We arrived to a farm like setting along side the Mekong river, deep in the Lao jungle. There were a few random guys hanging around the place, messing with the monkey on a leash, and smiling at us suspiciously and/or encouragingly. It one of those travel situations I finds confusing, concerning, and slightly thrilling. One where you can’t help but imagine the headlines in your hometown newspaper. Local man suffers from rare jungle infection after monkey bite, or Wayzata ’99 grad trampled by domesticated elephant while seeking cliché backpacker adventure. The most concerning, but also adorable, element of the situation was the twelve year old boys that not only managed the elephants, but seemed to be running the whole operation. These boys were mahouts, or elephant trainers.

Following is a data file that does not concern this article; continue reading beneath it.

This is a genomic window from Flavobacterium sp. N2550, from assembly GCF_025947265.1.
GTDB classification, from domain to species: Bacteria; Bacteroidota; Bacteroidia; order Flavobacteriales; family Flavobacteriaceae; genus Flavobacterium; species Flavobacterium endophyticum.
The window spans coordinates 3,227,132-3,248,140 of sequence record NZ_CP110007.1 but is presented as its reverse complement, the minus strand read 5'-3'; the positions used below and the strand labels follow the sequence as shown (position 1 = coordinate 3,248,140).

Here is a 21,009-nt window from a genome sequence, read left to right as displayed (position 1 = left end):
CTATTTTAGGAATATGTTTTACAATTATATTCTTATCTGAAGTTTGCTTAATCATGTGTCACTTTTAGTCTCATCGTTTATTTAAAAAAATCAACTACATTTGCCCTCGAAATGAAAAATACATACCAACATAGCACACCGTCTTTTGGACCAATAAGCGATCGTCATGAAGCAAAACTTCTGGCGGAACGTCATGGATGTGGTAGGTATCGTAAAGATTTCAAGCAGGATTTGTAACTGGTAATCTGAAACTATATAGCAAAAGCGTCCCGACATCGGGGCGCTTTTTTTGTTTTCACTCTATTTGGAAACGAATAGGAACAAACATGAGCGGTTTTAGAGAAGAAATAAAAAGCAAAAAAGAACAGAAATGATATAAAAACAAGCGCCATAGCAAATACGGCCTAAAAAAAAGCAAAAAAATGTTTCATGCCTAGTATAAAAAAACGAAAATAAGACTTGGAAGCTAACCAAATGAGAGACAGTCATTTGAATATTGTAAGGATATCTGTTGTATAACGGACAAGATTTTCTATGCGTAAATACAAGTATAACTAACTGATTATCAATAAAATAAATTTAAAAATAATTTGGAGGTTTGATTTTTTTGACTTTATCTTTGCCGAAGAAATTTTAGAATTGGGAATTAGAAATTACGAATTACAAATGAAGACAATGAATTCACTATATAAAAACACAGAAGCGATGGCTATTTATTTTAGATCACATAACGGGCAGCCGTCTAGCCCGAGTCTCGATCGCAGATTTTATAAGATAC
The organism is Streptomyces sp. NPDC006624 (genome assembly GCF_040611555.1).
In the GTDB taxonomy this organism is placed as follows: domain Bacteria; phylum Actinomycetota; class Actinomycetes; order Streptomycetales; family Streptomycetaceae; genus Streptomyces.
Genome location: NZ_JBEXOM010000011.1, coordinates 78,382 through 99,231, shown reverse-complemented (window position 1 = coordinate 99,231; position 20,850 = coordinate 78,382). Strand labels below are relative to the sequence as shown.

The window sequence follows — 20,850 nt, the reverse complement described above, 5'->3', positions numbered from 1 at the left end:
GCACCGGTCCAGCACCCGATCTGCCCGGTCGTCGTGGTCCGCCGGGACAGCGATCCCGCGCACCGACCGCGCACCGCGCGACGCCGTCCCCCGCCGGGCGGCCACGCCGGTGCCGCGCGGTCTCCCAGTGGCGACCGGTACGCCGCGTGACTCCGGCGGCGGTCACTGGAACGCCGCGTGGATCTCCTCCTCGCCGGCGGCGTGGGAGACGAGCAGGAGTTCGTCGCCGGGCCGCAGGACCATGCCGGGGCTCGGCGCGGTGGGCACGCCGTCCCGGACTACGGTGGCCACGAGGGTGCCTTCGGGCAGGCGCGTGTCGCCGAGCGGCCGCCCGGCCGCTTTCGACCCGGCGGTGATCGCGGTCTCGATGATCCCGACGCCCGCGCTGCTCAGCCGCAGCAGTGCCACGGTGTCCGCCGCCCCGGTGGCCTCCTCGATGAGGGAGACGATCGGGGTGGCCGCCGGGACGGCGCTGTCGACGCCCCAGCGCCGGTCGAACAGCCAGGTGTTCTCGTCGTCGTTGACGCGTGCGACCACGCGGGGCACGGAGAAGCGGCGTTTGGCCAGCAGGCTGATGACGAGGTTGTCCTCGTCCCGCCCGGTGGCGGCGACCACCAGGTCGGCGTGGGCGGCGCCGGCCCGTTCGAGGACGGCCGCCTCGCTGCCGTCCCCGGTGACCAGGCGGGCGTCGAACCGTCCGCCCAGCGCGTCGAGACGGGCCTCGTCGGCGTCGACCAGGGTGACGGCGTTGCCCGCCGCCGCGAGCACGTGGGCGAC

We warily climbed the stairs up to the elephant boarding platform, and each boy brought a saddled elephant along for us to climb aboard. Our young mahout ushered our elephant, Om, to our sides, and offered for one of us to ride directly on its neck. I eagerly agreed. It was like riding bareback on an enormous prickly horse. Joe climbed into the saddle chair, and after the others mounted, we were on our way. The boys walked along, and the elephants followed, guided only by a familiar path, trust in their young mahouts, and a thin string. We ambled along the path as the boys played like young boys do, kicking elephant poop towards each other with mischievous giggles. I pondered how we’d placed our lives in the hands of these powerful creatures being tamed by mere boys.
We returned to the camp where the mahouts removed the saddles, and we were told to change into our bathing suits. I found privacy to change in a dark and inexplicably wet outhouse, and tried to squelch the newspaper headlines quickly forming in my imagination. We once again climbed aboard our elephants, this time no one had the comfort of a saddle.